That’s a lot of pressure to put on such a small creature, but we’re staring down the reality of the world’s population growing from 7 billion to 9.8 billion by 2050.
That means in the next 30 years, farmers must produce 70% more food to feed the global population. And as the middle class expands in countries such as Brazil, Russia, India, and China, we’re going to see a whole lot more demand for animal-based protein.
"One of the industries that can help supply a large portion of humanity’s future protein needs is aquaculture. It’s the fastest growing primary industry globally,” says Professor Dean Jerry, Director of the ARC Research Hub for Advanced Prawn Breeding and Deputy Director of the Centre for Sustainable Tropical Fisheries and Aquaculture at James Cook University (JCU).
The biggest problem with farming prawns is also its greatest opportunity. Where livestock has benefitted from thousands of years of selective breeding followed by decades of state-of-the-art genetic improvement technologies, seafood has been more or less left as is.
And that’s where researchers from the ARC Research Hub for Advanced Prawn Breeding come in. They’re supercharging the breeding process of the Australian black tiger prawn, the main species of prawn farmed in Australia, to mimic what’s been going on in the agriculture industry for millennia.
"If you want to sum up our project, it’s that in five years, we’re aiming to take the genetic knowledge around black tiger prawn aquaculture, and make it comparable to the level seen in livestock production,” says Professor Jerry.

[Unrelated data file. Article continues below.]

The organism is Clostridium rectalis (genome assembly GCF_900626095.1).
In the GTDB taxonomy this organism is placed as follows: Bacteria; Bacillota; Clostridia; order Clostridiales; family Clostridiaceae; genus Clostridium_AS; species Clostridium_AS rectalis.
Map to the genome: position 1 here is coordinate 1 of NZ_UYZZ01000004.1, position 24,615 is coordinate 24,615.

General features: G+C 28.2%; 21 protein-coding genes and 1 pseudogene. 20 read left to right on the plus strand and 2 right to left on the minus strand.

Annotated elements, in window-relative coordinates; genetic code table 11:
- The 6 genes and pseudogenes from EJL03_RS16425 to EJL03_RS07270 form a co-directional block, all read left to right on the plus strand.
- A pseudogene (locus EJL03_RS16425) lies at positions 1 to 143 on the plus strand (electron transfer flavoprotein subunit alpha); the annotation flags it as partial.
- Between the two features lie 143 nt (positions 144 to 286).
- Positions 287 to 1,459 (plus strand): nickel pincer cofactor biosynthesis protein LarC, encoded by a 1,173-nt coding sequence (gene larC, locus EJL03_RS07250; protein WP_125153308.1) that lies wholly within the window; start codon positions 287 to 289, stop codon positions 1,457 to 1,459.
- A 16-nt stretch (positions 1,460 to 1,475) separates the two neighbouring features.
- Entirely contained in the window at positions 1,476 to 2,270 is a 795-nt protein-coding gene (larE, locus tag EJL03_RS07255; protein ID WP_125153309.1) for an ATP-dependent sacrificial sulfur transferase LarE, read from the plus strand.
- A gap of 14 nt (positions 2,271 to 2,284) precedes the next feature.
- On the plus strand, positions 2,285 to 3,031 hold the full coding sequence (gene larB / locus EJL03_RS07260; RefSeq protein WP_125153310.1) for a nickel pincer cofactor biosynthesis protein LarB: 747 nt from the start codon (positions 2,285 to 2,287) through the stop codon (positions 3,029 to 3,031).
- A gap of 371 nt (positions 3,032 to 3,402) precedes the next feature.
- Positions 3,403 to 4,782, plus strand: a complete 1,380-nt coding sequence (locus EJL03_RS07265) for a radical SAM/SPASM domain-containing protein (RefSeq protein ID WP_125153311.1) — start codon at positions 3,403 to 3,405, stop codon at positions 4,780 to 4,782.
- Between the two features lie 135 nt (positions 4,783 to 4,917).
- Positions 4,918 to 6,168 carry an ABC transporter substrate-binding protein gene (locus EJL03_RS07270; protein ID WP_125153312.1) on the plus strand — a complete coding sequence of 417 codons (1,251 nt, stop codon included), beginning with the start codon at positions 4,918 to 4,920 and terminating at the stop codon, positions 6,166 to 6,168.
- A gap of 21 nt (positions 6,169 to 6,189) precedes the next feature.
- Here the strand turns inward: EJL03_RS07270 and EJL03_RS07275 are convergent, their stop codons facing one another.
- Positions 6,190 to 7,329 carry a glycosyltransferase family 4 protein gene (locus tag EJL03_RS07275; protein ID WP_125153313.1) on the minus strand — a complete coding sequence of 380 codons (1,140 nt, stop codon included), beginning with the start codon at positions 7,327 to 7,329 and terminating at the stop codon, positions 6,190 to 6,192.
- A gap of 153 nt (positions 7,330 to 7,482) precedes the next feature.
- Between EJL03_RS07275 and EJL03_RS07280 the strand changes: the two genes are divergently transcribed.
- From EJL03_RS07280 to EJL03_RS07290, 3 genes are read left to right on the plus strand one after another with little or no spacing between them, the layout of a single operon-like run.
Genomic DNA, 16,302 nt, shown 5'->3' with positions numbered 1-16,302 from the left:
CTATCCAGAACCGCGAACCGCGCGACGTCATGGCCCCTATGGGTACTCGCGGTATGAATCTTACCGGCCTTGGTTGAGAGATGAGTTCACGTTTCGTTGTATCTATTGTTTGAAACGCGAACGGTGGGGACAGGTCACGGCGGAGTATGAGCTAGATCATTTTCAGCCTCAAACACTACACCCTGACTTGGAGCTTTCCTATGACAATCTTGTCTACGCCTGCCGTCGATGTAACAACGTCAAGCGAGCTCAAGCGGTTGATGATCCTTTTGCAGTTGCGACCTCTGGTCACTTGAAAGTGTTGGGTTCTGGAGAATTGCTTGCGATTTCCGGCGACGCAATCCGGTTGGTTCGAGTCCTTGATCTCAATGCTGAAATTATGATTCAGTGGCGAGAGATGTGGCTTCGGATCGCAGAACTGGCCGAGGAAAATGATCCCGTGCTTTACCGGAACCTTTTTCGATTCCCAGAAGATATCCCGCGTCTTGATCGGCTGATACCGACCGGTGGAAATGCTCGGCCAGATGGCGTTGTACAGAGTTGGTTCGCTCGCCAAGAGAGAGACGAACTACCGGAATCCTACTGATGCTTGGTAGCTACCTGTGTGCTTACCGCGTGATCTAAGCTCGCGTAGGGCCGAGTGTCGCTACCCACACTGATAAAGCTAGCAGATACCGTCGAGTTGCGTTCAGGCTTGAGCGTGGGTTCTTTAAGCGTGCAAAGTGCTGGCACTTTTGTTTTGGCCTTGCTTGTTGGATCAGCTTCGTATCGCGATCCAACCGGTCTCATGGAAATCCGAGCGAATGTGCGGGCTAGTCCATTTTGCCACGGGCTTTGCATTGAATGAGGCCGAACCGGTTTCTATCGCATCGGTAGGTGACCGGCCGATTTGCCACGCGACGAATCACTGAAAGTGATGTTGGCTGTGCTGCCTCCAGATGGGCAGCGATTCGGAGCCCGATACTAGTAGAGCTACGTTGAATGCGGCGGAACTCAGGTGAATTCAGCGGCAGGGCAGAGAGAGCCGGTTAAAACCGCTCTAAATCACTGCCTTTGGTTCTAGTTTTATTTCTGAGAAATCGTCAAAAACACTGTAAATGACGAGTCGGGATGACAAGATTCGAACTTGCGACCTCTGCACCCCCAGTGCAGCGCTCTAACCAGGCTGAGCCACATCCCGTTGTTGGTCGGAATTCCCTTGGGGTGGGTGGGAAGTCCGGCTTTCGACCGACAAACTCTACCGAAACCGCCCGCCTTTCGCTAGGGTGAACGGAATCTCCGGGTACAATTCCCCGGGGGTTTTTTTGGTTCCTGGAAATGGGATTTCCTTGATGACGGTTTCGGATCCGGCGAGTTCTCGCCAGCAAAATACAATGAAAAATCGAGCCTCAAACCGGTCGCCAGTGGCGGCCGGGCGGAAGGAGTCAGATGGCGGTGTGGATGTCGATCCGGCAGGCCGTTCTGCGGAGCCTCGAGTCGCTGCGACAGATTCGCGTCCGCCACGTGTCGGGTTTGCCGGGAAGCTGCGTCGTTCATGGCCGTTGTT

“People ask if we’re creating a Frankenstein prawn. My response is all we’re doing is what’s been done over thousands of years for livestock. This involves harnessing the potential of the prawn using targeted selective breeding and information hidden within its genome.”
Professor Jerry and his team are using several next-generation sequencing platforms to read the genetic blueprints, or genomes, of tens of thousands of prawns to identify genetic markers that can be targeted for selective breeding.
They’re now using this genomic information to focus on certain traits through selective breeding, such as growth rate, disease tolerance, the colour of the cooked prawn, omega three and fat levels, and stress tolerance.
They’ve also synthesised these genomes into the first-ever comprehensive ‘transcriptome' for the black tiger prawn.
"We’re now developing genomic selection algorithms, and will breed our second generation of animals to see how good these algorithms are at predicting the genetic merit of the prawns in the real world,” says Professor Jerry.
“We've collected genetic information on more than 60,000 prawns, which is likely higher than what anyone else has done in the world."
Professor Dean Jerry, JCU